Moreover, it is difficult for a possible repeat of the elections of 2006, which if it did happen (which in itself is highly unlikely given the level of opposition to this initiative is facing in the official protests), could lead to positive results for Uribe: the context today is very different from that of 2006 and is marked by a lack of institutional legitimacy and a polarization that could lead to many of the vast majority of indifferent people voting, which could probably tip the balance against Uribe. Increasingly we can see the snake-face, lies and mafia behind Uribe. The latter can not be overlooked, although the hard core of support for Uribe does not cease to be important and we know it will support Uribe no matter what happens.

But Uribe has his black shirts and his own “fascist brigade”: the new wave of assaults, threats and crimes of paramilitarism show that in times of crisis, the violence of the regime hardens. In recent weeks, the killing of a woman in Granada (Antioquia) [25], an Afro-Colombian leader of the Proceso de Comunidades Negras near Tumaco (Nariño) [26], threats to youth groups in Medellin [27], trade unionists and social leaders in Bucaramanga [28] and social organizations and human rights in Barrancabermeja [29], remind us that the spectre of paramilitarism, supposedly “exorcised” by the “demobilization” and the Law for Justice and Peace, is still alive and represents a force providing terror when the powerful so require.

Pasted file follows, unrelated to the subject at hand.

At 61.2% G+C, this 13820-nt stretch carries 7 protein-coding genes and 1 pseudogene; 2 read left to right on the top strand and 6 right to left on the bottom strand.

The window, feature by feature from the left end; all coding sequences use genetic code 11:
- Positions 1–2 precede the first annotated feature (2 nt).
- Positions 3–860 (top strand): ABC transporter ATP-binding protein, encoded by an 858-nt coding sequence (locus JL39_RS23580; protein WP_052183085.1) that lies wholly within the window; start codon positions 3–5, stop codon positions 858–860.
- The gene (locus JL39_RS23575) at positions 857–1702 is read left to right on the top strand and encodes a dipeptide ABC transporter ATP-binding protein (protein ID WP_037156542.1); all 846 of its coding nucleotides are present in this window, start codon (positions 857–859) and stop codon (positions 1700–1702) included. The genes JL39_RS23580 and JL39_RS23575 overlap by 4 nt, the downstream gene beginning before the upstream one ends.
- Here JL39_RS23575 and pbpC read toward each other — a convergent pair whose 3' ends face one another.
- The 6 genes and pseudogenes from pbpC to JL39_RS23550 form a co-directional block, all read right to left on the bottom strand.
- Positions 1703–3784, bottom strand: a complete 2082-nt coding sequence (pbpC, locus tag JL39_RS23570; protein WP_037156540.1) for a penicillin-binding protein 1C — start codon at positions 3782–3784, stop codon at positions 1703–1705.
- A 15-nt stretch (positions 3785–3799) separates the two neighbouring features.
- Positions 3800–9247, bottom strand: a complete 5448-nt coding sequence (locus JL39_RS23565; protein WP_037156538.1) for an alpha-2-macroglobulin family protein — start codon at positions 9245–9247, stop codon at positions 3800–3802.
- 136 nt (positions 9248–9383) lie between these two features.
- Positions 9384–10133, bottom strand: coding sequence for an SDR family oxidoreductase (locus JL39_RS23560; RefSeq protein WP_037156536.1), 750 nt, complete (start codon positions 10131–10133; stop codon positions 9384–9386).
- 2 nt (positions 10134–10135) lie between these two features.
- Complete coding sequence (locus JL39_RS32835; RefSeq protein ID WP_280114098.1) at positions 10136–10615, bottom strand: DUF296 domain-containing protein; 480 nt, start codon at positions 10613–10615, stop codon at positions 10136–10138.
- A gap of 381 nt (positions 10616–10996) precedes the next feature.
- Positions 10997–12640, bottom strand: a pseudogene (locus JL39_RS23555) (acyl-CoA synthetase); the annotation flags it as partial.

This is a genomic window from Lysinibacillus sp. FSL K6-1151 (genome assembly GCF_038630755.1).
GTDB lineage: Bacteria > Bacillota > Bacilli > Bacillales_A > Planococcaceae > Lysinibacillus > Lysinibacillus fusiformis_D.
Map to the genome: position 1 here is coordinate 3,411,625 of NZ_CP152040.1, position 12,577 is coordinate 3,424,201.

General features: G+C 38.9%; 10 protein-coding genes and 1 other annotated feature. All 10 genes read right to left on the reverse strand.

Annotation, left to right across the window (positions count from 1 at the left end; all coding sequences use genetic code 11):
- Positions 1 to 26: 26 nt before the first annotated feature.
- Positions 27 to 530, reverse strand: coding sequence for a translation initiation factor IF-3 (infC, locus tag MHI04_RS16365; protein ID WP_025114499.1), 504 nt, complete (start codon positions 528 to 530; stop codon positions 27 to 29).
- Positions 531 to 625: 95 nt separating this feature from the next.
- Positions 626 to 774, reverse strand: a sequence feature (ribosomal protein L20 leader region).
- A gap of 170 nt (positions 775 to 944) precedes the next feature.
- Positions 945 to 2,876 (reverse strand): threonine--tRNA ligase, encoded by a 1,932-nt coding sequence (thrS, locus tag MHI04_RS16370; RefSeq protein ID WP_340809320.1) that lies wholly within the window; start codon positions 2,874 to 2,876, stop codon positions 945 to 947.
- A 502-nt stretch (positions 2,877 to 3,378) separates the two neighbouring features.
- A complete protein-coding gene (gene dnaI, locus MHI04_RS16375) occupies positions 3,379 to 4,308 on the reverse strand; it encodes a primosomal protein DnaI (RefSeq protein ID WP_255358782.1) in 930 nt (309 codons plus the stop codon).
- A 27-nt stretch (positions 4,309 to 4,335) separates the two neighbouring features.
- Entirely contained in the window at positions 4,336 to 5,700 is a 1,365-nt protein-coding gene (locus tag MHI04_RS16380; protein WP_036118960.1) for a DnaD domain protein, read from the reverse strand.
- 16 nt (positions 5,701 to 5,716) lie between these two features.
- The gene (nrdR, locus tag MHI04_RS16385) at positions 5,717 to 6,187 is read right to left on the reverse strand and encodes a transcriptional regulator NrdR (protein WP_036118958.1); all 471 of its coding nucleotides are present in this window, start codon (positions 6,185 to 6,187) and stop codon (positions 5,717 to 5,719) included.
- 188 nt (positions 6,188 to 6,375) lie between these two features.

In addition, the army remains the main ally of Uribe and unconditionally one of the main barriers to the negotiated solution to the conflict. Despite the projected image of Colombia as one of the few Latin American republics that has not had more than one military dictator in the past half century, for a brief period [30], the fact remains that the army has played an important role in Colombian politics, being a de facto power, not necessarily subordinate to civilian authority. The importance and relevance of the army has increased dramatically since the implementation of Plan Colombia, which has fattened it with their dollars. So far, the army has not had to intervene directly: but if the crisis continues, the alternative military solution to this may appear as a viable alternative to save the regime.